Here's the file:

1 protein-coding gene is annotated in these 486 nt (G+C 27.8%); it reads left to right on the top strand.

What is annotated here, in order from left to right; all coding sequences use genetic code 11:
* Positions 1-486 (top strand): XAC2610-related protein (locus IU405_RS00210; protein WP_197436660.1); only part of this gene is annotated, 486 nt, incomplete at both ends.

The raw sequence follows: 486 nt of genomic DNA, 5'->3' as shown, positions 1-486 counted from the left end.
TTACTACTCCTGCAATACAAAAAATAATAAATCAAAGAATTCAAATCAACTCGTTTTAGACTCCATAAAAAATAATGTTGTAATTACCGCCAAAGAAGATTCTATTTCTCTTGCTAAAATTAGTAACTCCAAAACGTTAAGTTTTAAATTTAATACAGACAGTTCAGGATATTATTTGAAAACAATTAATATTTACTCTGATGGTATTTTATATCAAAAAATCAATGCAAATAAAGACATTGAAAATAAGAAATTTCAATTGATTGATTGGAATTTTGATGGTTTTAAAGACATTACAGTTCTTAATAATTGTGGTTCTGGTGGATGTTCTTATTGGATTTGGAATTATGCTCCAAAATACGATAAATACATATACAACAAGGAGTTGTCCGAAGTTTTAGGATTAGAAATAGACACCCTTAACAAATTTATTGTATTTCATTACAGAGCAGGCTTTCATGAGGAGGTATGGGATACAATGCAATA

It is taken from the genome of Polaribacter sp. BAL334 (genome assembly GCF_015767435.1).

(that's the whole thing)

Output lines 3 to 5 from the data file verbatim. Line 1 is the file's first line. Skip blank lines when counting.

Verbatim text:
* Positions 1-486 (top strand): XAC2610-related protein (locus IU405_RS00210; protein WP_197436660.1); only part of this gene is annotated, 486 nt, incomplete at both ends.

The raw sequence follows: 486 nt of genomic DNA, 5'->3' as shown, positions 1-486 counted from the left end.
TTACTACTCCTGCAATACAAAAAATAATAAATCAAAGAATTCAAATCAACTCGTTTTAGACTCCATAAAAAATAATGTTGTAATTACCGCCAAAGAAGATTCTATTTCTCTTGCTAAAATTAGTAACTCCAAAACGTTAAGTTTTAAATTTAATACAGACAGTTCAGGATATTATTTGAAAACAATTAATATTTACTCTGATGGTATTTTATATCAAAAAATCAATGCAAATAAAGACATTGAAAATAAGAAATTTCAATTGATTGATTGGAATTTTGATGGTTTTAAAGACATTACAGTTCTTAATAATTGTGGTTCTGGTGGATGTTCTTATTGGATTTGGAATTATGCTCCAAAATACGATAAATACATATACAACAAGGAGTTGTCCGAAGTTTTAGGATTAGAAATAGACACCCTTAACAAATTTATTGTATTTCATTACAGAGCAGGCTTTCATGAGGAGGTATGGGATACAATGCAATA